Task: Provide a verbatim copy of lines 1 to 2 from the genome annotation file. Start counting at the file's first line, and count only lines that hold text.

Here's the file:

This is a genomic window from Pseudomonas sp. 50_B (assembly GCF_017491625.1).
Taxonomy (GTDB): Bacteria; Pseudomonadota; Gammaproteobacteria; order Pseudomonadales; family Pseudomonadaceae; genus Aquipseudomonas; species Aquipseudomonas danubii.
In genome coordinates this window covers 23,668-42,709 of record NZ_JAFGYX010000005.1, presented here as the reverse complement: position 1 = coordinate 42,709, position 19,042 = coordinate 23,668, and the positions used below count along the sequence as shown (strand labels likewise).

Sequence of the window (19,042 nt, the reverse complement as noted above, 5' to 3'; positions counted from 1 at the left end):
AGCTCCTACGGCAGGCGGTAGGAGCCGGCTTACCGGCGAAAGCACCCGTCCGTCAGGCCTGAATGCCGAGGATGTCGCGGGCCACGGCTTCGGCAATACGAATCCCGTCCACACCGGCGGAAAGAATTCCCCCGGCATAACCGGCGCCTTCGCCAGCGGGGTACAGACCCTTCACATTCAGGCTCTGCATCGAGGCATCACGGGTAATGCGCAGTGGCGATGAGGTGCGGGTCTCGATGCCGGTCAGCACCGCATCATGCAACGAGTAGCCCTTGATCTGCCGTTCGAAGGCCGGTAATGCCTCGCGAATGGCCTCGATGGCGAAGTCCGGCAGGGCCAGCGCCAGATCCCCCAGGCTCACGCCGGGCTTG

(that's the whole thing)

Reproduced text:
This is a genomic window from Pseudomonas sp. 50_B (assembly GCF_017491625.1).
Taxonomy (GTDB): Bacteria; Pseudomonadota; Gammaproteobacteria; order Pseudomonadales; family Pseudomonadaceae; genus Aquipseudomonas; species Aquipseudomonas danubii.